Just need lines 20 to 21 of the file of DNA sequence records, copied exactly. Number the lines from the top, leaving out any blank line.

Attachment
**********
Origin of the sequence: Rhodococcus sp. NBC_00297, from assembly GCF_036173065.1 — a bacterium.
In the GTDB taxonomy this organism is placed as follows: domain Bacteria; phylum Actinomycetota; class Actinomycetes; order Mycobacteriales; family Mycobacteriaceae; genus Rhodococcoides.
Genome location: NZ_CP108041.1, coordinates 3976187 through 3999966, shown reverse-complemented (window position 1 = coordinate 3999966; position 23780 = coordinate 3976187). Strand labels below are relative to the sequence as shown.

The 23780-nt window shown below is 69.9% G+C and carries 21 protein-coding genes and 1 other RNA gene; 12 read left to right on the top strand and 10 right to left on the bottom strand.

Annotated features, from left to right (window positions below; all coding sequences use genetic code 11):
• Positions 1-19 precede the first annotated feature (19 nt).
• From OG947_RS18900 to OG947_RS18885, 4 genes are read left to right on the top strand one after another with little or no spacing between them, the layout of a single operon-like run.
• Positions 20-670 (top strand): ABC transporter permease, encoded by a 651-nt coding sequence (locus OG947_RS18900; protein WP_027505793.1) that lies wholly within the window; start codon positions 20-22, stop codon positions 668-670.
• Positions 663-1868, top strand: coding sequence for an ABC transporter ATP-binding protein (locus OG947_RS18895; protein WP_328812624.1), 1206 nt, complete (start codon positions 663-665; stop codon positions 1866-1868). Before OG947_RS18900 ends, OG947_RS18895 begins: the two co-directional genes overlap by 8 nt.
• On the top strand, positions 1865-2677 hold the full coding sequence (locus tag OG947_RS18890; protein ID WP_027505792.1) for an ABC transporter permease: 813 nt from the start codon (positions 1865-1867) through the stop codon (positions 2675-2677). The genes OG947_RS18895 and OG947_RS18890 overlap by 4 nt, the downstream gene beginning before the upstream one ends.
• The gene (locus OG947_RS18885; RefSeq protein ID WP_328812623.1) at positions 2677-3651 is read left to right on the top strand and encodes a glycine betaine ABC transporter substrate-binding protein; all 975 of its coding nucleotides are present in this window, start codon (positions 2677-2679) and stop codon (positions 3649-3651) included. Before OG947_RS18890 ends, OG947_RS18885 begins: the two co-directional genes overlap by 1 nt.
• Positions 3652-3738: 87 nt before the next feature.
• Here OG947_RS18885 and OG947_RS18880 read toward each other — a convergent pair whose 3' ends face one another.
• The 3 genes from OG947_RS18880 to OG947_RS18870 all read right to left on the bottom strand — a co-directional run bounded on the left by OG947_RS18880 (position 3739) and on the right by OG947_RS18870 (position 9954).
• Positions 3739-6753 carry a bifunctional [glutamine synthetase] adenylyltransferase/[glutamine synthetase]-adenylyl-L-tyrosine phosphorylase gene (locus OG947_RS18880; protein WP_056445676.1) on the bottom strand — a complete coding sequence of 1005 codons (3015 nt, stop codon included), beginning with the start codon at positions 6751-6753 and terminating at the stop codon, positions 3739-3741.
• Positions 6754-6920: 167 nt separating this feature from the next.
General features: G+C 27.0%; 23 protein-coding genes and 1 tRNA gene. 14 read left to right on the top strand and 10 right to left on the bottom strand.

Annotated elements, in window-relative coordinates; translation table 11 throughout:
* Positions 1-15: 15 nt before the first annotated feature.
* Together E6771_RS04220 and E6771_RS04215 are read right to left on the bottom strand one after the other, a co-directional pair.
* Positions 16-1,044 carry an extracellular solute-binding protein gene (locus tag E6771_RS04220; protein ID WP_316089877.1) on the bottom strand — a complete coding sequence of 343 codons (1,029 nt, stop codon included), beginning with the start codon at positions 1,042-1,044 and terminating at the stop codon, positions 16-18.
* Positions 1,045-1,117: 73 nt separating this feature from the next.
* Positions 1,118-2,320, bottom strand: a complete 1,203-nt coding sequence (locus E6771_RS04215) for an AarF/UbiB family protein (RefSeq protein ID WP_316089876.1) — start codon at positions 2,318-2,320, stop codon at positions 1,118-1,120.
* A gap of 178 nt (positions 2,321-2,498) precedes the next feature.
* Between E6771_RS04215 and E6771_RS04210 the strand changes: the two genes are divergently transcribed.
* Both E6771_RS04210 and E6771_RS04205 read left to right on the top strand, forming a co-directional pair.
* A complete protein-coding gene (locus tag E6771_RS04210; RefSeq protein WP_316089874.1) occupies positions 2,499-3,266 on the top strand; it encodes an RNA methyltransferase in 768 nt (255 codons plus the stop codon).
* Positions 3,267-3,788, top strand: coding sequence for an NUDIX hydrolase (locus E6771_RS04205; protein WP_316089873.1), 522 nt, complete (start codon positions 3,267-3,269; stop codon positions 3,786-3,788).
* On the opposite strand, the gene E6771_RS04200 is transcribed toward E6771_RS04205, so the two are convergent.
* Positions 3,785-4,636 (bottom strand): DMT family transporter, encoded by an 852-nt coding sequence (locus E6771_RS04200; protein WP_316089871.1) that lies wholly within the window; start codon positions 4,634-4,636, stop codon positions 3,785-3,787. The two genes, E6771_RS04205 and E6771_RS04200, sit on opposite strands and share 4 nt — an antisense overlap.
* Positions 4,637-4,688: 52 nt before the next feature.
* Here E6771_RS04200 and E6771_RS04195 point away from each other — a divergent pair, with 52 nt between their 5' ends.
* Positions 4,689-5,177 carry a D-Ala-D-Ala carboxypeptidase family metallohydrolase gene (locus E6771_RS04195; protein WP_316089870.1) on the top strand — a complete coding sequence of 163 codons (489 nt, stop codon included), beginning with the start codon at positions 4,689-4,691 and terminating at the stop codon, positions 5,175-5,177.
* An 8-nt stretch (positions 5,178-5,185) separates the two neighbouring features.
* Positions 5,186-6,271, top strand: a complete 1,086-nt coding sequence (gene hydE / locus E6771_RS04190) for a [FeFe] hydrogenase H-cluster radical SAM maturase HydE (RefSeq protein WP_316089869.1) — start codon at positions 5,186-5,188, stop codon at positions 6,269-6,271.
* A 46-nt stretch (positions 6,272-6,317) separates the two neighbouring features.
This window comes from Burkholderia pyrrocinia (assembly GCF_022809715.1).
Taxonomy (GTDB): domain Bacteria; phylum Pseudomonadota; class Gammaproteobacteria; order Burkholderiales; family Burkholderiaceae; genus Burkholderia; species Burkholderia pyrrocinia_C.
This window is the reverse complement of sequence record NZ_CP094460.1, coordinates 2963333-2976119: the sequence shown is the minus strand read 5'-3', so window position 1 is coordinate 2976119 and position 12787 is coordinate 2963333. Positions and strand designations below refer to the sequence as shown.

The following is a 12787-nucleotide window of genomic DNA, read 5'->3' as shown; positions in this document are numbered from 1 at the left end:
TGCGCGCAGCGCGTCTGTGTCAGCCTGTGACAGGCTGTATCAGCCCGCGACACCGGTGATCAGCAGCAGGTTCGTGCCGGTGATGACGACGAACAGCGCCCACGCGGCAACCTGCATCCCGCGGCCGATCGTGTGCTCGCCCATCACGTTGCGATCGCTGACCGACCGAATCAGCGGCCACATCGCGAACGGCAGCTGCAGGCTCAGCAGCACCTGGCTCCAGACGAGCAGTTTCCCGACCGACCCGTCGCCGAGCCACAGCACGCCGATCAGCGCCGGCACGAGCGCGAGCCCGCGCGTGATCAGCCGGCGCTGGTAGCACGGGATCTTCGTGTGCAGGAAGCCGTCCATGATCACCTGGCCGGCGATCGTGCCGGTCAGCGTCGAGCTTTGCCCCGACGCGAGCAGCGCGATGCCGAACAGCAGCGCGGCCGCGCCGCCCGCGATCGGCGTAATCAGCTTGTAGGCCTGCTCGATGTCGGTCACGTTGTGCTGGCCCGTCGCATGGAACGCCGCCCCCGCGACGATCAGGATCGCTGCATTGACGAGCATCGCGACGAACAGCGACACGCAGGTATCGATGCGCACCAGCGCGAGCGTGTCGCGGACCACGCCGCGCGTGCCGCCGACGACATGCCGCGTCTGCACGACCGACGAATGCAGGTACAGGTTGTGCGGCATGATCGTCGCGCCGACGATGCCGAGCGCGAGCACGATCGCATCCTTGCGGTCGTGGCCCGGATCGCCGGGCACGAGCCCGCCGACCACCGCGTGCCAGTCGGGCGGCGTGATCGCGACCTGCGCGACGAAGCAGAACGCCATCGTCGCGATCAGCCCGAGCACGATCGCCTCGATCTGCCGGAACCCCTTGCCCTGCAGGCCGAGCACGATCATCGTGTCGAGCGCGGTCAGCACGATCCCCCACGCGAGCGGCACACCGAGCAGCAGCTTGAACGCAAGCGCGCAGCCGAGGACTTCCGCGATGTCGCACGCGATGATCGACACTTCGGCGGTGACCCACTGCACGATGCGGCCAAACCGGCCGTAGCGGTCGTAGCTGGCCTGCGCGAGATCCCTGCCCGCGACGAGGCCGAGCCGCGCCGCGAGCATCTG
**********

* Together E6771_RS04220 and E6771_RS04215 are read right to left on the bottom strand one after the other, a co-directional pair.
* Positions 16-1,044 carry an extracellular solute-binding protein gene (locus tag E6771_RS04220; protein ID WP_316089877.1) on the bottom strand — a complete coding sequence of 343 codons (1,029 nt, stop codon included), beginning with the start codon at positions 1,042-1,044 and terminating at the stop codon, positions 16-18.